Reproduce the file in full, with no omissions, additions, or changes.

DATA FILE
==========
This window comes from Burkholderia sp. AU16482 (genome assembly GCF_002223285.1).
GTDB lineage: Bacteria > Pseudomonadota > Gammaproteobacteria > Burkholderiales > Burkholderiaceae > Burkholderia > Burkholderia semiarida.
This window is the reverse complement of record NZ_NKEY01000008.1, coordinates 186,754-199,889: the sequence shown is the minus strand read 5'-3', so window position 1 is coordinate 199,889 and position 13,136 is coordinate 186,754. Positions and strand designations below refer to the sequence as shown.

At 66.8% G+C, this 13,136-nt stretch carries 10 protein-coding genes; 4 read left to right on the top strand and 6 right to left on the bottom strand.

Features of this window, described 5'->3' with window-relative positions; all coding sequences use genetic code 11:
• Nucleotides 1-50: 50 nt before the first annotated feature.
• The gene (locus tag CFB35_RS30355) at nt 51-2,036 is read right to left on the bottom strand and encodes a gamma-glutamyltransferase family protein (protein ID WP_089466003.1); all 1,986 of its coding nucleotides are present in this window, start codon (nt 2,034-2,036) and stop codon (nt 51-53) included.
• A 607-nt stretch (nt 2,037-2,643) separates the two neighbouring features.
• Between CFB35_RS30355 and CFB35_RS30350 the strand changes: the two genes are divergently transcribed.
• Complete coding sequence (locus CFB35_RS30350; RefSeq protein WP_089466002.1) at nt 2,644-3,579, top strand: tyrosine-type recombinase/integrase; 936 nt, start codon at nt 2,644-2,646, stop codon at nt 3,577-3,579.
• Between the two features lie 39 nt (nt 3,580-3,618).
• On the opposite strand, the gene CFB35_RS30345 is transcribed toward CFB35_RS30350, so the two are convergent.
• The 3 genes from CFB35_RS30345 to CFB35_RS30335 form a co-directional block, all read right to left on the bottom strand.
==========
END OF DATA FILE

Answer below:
This window comes from Burkholderia sp. AU16482 (genome assembly GCF_002223285.1).
GTDB lineage: Bacteria > Pseudomonadota > Gammaproteobacteria > Burkholderiales > Burkholderiaceae > Burkholderia > Burkholderia semiarida.
This window is the reverse complement of record NZ_NKEY01000008.1, coordinates 186,754-199,889: the sequence shown is the minus strand read 5'-3', so window position 1 is coordinate 199,889 and position 13,136 is coordinate 186,754. Positions and strand designations below refer to the sequence as shown.

At 66.8% G+C, this 13,136-nt stretch carries 10 protein-coding genes; 4 read left to right on the top strand and 6 right to left on the bottom strand.

Features of this window, described 5'->3' with window-relative positions; all coding sequences use genetic code 11:
• Nucleotides 1-50: 50 nt before the first annotated feature.
• The gene (locus tag CFB35_RS30355) at nt 51-2,036 is read right to left on the bottom strand and encodes a gamma-glutamyltransferase family protein (protein ID WP_089466003.1); all 1,986 of its coding nucleotides are present in this window, start codon (nt 2,034-2,036) and stop codon (nt 51-53) included.
• A 607-nt stretch (nt 2,037-2,643) separates the two neighbouring features.
• Between CFB35_RS30355 and CFB35_RS30350 the strand changes: the two genes are divergently transcribed.
• Complete coding sequence (locus CFB35_RS30350; RefSeq protein WP_089466002.1) at nt 2,644-3,579, top strand: tyrosine-type recombinase/integrase; 936 nt, start codon at nt 2,644-2,646, stop codon at nt 3,577-3,579.
• Between the two features lie 39 nt (nt 3,580-3,618).
• On the opposite strand, the gene CFB35_RS30345 is transcribed toward CFB35_RS30350, so the two are convergent.
• The 3 genes from CFB35_RS30345 to CFB35_RS30335 form a co-directional block, all read right to left on the bottom strand.